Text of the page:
LifeisXbox’s Hello Neighbor 2 review | I fondly remember tuning into the weekly Game Theory episode on December 4th 2016 where Matpat welcomes us Ned Flanders style. He immediately dives into the latest theory they have cooking over at theorist HQ about this popular up-and-coming indie game called Hello Neighbor. It’s a game where you sneak into your neighbour’s whacky house to uncover the secret he hides in his basement. Eager to try for myself I acquired the game and dug in for an afternoon of fun in what was alpha 2 at the time. I didn’t get very far, as the puzzles were quite convoluted and frustrating to figure out at the time, so I left it and didn’t come back. And then time passed. Hello Neighbor came out with middling review scores at best. One of the things that didn’t make it into the final release was the neighbour learning from your break-in attempts. You can already guess my surprise when I learned then that Hello Neighbor 2 was initially marketed with: “the Neighbor is controlled by an AI that learns from the players! As time passes, his behaviour will change and surprise you” which changed to “controlled by advanced AI’s!” With that information in mind, let’s take a look at what Eerie Guest and Tiny made of Hello Neighbor 2.
ℹ️ Reviewed on PC | Review code provided by PR/publisher, this review is the personal opinion of the writer.
What we Liked!
- Graphics | Visually Hello Neighbor 2 is a joy to look at. Its colourful cartoony art style paints a vibrant and happy Ravens brook before you start to consider what goes on there. The lighting has also improved over the original Hello Neighbor, bouncing off surfaces depending on the material, making darkened rooms feel adequately gloomy and improving the atmosphere in other subtle ways. I also had some good chuckles at how all the words had all their letters jumbled up. Like turning a “stop” sign into “pots” or “bakery” into “cabery”.
- Locations and puzzles | The immediate difference with its predecessor is that in Hello Neighbor 2 you’re exploring not just one, but several houses around the neighbourhood. And while the one big whacky house sure was impressive to look at, I vastly prefer these easier to navigate; more contained locations and puzzles. While most of them are pretty straightforward, you will need to look carefully for some clues or items as they can get pretty out of the box.
- Audio | Hello Neighbor 2 enjoys a small repertoire of soundtracks that are quite pleasant right until they suddenly become quite ominous. It’s a sudden transition that subtly turns the mundane on its head as you’re investigating the kidnapping via equally legal means. The ambient sounds also stand out. Like how your footsteps impact more on a hard floor than on the many carpets for example. Sadly I feel like the sounds made by your many neighbors are a bit lacking. Each has only a handful of grunts which get stale quite quickly. Add onto that the poor directional and not really muffled sound of when they’re in another room and you’ve got a lot of room for improvement.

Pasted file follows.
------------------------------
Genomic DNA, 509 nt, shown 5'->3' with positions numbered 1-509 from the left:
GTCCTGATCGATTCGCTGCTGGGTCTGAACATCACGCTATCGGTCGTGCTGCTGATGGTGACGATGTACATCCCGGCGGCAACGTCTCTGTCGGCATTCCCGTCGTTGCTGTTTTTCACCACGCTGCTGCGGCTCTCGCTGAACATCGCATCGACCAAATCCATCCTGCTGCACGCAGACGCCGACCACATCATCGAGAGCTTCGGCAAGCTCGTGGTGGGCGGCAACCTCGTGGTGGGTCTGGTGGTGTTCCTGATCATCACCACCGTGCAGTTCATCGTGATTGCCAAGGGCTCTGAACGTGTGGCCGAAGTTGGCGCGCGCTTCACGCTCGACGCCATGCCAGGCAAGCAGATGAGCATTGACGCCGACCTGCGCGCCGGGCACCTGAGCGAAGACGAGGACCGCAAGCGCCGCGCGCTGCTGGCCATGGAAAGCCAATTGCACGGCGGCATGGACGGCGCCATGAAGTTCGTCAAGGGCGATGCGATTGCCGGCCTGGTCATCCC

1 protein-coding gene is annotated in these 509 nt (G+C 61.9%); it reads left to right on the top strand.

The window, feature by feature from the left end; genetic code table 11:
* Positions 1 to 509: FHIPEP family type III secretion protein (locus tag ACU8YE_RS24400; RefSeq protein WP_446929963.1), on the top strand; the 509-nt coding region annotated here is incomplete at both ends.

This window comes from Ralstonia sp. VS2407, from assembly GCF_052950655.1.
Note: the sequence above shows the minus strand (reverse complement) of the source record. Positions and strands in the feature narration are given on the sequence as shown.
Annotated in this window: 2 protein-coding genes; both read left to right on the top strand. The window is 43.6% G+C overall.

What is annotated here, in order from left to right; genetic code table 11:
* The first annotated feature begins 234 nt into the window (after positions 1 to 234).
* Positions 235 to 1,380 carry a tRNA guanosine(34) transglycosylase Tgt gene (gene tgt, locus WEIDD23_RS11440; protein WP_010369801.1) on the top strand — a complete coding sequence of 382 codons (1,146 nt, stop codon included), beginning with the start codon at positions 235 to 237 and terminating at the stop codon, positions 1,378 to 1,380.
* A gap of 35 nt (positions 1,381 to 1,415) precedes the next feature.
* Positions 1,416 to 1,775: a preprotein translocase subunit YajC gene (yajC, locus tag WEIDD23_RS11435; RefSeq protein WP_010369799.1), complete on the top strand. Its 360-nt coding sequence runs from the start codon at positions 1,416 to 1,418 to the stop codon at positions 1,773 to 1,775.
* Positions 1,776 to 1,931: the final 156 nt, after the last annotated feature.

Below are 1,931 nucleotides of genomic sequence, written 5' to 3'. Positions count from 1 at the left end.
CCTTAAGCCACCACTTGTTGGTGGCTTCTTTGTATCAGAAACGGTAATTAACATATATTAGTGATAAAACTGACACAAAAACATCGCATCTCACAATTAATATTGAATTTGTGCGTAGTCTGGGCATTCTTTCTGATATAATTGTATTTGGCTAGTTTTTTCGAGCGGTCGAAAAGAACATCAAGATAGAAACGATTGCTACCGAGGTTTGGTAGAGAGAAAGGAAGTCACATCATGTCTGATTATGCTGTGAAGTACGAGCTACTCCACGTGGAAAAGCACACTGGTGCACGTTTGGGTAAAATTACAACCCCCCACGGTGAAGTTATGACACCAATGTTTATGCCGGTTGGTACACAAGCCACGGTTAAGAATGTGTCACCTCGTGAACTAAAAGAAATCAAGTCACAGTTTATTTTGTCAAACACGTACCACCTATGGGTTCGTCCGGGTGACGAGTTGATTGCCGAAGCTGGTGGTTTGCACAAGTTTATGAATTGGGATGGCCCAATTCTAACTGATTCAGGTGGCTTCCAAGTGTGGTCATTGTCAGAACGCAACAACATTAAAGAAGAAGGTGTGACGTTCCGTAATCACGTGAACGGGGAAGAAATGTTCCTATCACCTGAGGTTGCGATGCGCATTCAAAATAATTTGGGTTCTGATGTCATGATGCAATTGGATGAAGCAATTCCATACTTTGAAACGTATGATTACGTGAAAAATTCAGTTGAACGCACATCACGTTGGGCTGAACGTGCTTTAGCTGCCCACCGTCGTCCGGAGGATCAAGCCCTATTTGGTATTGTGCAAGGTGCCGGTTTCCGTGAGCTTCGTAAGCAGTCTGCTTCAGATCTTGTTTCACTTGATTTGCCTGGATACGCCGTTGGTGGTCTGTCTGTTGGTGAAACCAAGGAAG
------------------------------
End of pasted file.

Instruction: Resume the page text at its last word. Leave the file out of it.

What we Disliked
- Advanced AI | The first and foremost issue I’ve got with Hello Neighbor 2 is with their so-called advanced AI. I seem to recall the neighbor learning from break-in attempts in the first game, patching up repeat weaknesses in his house’s security as you go about your attempts. Even worse than this no longer being the case, is that they seem to have given each a set of predetermined paths to walk dependent on how far you’ve progressed with the puzzles. This would be bad enough if it just functioned as it should but you can consistently break what little AI is present into repeating the same action or just standing still in one out-of-the-way spot in the house. As soon as you manage that, and don’t walk into their direct line of sight, you have nothing to fear and can solve the puzzles at your leisure.
- Length and Pricing | The second of the glaring issues Hello Neighbor 2 has is how long it’ll keep you busy. If you take your time to look around a bit, each house will see you in and out in under an hour. This in and of itself isn’t hugely detrimental if a tad insulting when you consider the steep 33.99€ price tag for the normal edition. Splurge for the Deluxe and you get two extra day-one DLC levels that might as well have been in the main game as optional levels and a useless gadget drone. Mind you, if you don’t get these DLC with the deluxe edition, they’ll set you back another 35.47€.
How long to beat the story | 5 hours
How long to get all achievements | 5 hours
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Hey there. Thomas is the name, Sci-fi, action and (J)RPG’s are the game. I strongly prefer co-op over PVP games. Whenever possible, you may find me run wild at a convention in western Europe. Certified anime enjoyer.